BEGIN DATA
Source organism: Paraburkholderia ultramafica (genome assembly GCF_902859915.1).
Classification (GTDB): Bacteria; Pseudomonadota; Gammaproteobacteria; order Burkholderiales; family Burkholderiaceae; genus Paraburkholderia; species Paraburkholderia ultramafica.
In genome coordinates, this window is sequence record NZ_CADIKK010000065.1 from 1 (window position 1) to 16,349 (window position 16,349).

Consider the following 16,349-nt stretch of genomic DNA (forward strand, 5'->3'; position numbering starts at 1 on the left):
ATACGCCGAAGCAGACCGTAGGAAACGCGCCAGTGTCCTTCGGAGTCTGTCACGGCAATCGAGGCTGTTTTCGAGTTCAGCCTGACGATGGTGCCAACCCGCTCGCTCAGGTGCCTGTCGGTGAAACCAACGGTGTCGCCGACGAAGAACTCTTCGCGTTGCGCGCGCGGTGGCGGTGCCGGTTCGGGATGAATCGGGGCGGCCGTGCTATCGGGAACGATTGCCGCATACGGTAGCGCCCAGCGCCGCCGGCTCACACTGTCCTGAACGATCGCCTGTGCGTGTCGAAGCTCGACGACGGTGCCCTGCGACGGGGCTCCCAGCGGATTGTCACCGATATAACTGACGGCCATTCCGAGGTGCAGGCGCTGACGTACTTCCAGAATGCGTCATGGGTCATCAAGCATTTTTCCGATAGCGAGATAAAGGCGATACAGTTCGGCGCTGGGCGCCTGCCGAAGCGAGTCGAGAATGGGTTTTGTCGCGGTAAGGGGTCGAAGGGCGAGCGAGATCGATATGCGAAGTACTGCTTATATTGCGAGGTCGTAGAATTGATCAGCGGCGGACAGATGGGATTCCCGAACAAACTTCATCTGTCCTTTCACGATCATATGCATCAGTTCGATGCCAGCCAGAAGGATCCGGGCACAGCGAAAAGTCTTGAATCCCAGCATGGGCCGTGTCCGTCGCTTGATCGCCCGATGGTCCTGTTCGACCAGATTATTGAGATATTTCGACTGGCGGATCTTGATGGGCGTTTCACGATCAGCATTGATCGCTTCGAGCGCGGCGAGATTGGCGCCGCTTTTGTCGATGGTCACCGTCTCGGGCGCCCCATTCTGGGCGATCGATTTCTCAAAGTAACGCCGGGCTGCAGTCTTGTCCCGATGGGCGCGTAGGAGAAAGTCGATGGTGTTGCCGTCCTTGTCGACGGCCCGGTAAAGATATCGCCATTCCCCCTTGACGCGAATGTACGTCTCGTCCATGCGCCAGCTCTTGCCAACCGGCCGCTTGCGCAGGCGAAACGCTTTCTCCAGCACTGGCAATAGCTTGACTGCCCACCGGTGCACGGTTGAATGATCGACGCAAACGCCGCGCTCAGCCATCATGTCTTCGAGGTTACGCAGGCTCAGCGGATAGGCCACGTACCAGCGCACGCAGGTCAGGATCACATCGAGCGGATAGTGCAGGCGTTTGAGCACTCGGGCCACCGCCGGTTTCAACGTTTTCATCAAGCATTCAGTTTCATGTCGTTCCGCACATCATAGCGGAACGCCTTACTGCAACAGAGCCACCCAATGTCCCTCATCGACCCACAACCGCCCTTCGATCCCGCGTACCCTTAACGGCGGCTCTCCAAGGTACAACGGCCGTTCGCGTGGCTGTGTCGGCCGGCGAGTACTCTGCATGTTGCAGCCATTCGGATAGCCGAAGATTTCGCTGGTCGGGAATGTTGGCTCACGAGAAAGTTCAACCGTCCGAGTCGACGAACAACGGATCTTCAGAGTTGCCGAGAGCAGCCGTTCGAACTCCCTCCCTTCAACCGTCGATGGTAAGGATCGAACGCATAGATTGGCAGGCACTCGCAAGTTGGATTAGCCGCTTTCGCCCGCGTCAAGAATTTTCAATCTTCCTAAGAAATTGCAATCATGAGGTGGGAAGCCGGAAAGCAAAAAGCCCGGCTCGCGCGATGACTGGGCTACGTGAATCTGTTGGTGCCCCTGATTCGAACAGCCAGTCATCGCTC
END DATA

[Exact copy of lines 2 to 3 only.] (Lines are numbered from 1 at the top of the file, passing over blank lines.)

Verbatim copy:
Classification (GTDB): Bacteria; Pseudomonadota; Gammaproteobacteria; order Burkholderiales; family Burkholderiaceae; genus Paraburkholderia; species Paraburkholderia ultramafica.
In genome coordinates, this window is sequence record NZ_CADIKK010000065.1 from 1 (window position 1) to 16,349 (window position 16,349).